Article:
education in the Philippines

Baguio assures students’ safety following threat

Sherwin de Vera
Baguio assures students’ safety following threat

SAFE ZONE. Baguio City's acting mayor, Vice Mayor Faustino Olowan says the local government and the police are working to secure students facing threats for criticizing the government.

Nordis

Vice Mayor Faustino Olowan, the acting mayor, says the city government respects people's rights, 'whether you are from the right, from the left, or from the center'

BAGUIO, Philippines — The  city government of Baguio will not tolerate threats and violence against any individual or group, said Vice Mayor Faustino Olowan. 

The acting mayor told Rappler on Tuesday afternoon, September 27 he considered the text messages received by students of Saint Louis University Baguio and University of the Philippines Baguio as “a serious threat to life”.

“It is important for the students and for us to know who these people are,” the vice mayor said in a mix of Ilocano and English. 

The Baguio City Police Office has already started an investigation and coordinated with the Regional Anti-Cybercrime Unit Cordillera in its probe of the threat, which vowed bloodshed to convince students “to stop fighting the president.”

Lieutenant Angeline Dongpaen of the Baguio City Police told Rappler in a text message on September 27 that cops will also maintain visibility near the campus. 

“There will be patrollers on the campus but (they will) not stay inside,” she said. 

Dongpaen encouraged students and other university members to approach their community police center near the school or traffic enforcers if they have concerns. 

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Baguio universities move to secure campuses after students receive threats

Baguio universities move to secure campuses after students receive threats
Peace zone

Olowan said Baguio City is considered a peace zone and rights are respected “whether you are from the right, from the left, or from the center.” 

“We will not tolerate any kind (of violence), including a texter who attacks anyone without basis,” he added. 

On Tuesday, SLU and UPB student councils posted on Facebook about a text threatening students from the schools. This prompted university officials to immediately coordinate with the police to ensure the safety on the campus. 

At the same time, the vice mayor also cautioned groups and students not to be quick to point fingers. 

“The problem is anybody can just threaten you through text … and our problem with this is, cellphones are not registered… So, we cannot just accuse anyone, it would be unfair,” he added. 

Olowan invited the concerned schools and students could approach the city council.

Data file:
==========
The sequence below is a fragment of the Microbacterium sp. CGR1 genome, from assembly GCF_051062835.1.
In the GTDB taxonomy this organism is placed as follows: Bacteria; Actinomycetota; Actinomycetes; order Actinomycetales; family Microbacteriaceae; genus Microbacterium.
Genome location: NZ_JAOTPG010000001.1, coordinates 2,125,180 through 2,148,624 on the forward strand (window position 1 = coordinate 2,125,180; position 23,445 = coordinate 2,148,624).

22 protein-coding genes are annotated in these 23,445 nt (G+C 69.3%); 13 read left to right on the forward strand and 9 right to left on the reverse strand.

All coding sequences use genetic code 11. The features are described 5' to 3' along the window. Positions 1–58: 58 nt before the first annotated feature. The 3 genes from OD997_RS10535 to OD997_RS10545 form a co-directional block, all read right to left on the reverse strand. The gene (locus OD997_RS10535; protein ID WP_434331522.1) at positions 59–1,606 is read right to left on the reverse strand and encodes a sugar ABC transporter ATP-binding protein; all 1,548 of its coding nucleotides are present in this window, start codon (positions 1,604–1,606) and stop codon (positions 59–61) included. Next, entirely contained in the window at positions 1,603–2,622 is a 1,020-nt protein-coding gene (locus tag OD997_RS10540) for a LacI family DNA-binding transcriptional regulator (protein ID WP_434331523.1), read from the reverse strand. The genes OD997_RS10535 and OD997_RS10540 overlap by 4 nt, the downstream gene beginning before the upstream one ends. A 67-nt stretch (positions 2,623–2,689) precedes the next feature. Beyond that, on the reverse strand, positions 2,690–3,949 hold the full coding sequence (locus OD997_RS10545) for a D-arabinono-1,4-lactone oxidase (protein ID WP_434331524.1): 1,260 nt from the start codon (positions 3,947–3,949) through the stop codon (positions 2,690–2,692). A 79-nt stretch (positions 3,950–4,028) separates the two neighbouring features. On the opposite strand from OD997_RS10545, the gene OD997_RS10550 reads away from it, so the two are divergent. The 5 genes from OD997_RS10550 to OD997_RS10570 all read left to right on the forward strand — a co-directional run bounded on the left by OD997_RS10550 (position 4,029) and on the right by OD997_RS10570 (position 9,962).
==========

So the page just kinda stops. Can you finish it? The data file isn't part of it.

“We will listen to their concern and act (based on findings),” he said. 

The city council has invited student leaders and heads of people’s organizations in the past to address concerns on human rights, including incidents of red-tagging. In December 2018, one of these dialogues called by the city council led the BCPO to apologize to student leaders after red-tagging their organizations. 

SLU Supreme Student Council President Mystica Rose Bucad welcomed the vice mayor’s recommendation for an audience. 

She said they were also thinking of raising the matter to city officials. 

“(W)e also hope to hear their plan of action that we can also adopt and strengthen, especially with the rising incidents like this,” she said in Filipino. 

For now, the Bucad said, students must try to focus on their exams. She assured them that the student council was doing everything with the administration to ensure safety and security in the university. 

Anger

SLU and UPB communities deplored the threat against the students. 

“Threats and intimidations are anathema to a democratic way of life. Thus, it is both unacceptable and undesirable that individuals should be subject to threats, harassment and all other forms of intimidation,” said SLU Faculty and Employees Union president Ronald Taggaoa. 

“A healthy democracy is one in which individuals can freely debate, disagree, and scrutinize public policies and their proponents. We hope to see legitimate persuasion rather than intimidation,” he added. 

UPB’s University Council said students should “engage in discourse for social justice to serve as catalyst for change,” while condemning the “harassment aimed at terrorizing the students” and the “malicious labelling and threats against freedom of expression.” 

Meanwhile, the All UP Academic Employees Union- Baguio Chapter said only fascists, who do not have what it takes to lead and answer to students’ legitimate demands, respond with harassment and threats. 

The union expressed solidarity with the students’ call for the safe resumption of face-to-face classes and protection of academic rights. They commended the BCPO for its swift response and urged the city council to act on the matter and hold the perpetrator accountable. 

Early in his first term, Mayor Benjamin Magalong assured that activists are safe in the city. He affirmed this commitment during a dialogue with civil society groups in March that led to his order to ban materials red-tagging groups and individuals. For his action, serial red-baiter Lorraine Badoy accused the mayor of betrayal and protecting communist front organizations. – Rappler.com

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